Glenn Taylor, a Boy Scout leader, may face felony charges for destroying a 200 million year old rock formation in Goblin Valley State Park, located in Emery County, Utah. Unfortunately for Glenn, taping his actions, as seen above, means that prosecution won’t have to prove much.
Glenn was with several friends exploring the park when he felt a loose rock. Glenn and his amigos reckoned that the rock might be dangerous, as it could potentially fall on someone, and decided to destroy one of the ancient mushroom-resembling formations, known as “goblins.”
The video depicts the men cheering at their victory over 200 million year old geology.
“We have now modified Goblin Valley. [Now it] exists with this boulder down here on the bottom. Muscles here pushed it off.”
They laugh and high five each other. Glenn, however, says that as he walked back to his car, he wished he would have contacted a park ranger instead.
Eugene Swalberg, spokesman for Utah State Parks, would likely agree. He said “It is not only wrong, but there will be consequences.” A criminal investigation is underway and Glenn et al could face anywhere from a Class B misdemeanor to a second-degree felony, depending on the value of the formation.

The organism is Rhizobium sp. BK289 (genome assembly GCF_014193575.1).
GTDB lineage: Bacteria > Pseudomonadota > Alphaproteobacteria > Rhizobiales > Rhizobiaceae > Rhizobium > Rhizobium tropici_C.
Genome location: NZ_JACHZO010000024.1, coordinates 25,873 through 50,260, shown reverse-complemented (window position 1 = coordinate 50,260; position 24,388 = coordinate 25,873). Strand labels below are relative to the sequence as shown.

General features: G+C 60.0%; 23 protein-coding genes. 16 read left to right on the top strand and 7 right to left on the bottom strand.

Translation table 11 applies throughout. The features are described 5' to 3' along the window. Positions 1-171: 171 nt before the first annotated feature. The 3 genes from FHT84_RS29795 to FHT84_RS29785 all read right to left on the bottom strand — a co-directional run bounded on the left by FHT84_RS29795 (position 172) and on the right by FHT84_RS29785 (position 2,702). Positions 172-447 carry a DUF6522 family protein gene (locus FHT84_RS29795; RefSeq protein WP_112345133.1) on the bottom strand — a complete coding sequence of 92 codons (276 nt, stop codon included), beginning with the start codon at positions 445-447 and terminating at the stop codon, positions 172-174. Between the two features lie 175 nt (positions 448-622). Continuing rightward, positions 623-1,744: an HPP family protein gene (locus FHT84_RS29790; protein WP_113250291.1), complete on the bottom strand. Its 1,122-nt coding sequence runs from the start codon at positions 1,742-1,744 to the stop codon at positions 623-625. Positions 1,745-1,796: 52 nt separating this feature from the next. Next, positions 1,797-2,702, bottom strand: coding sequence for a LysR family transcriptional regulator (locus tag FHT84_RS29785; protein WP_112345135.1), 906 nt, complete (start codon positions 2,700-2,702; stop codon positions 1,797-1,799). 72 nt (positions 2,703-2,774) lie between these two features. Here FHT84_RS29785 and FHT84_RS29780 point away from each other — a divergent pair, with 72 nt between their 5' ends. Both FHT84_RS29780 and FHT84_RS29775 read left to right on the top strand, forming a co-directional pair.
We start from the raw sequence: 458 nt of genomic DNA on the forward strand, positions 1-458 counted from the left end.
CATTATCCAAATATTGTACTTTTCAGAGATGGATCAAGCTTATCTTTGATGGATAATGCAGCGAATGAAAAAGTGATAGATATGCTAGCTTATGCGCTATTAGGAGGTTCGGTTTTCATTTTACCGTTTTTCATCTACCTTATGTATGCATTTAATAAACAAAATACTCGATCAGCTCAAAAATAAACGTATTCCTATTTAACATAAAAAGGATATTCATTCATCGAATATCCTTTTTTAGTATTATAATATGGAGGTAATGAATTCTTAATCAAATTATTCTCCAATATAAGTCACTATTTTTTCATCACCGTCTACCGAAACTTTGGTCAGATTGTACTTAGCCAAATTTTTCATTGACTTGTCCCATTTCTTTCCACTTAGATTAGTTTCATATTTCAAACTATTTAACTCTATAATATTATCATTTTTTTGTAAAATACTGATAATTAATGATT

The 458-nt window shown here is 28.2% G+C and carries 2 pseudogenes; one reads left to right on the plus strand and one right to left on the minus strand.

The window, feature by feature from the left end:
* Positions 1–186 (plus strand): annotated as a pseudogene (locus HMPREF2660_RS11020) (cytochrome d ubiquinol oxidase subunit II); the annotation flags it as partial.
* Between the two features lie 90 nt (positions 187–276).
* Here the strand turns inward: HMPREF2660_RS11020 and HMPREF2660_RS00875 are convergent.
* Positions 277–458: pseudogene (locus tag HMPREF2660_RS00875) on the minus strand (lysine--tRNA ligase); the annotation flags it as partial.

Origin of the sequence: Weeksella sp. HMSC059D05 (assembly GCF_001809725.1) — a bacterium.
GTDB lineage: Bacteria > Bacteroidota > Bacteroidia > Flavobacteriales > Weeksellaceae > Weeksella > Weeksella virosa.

In a move of predictable ineptitude and lack of self-awareness Glenn said “Glad we did it, wish we wouldn’t have done it.” Glenn does not realize you cannot feel both of these things.
Swalberg commented on the unique nature of the formations saying “Some things can’t be replaced, like photographs in a family album, but they have great sentimental value.” Unlike photographs in a photo album, however, these formations originated in the Jurassic Period, when many dinosaurs lived.
It stands to reason that if Glenn saw a dinosaur, he would kill it with a gun, even if it wasn’t hurting anyone, because Glenn doesn’t appreciate priceless, irreplaceable natural occurrences.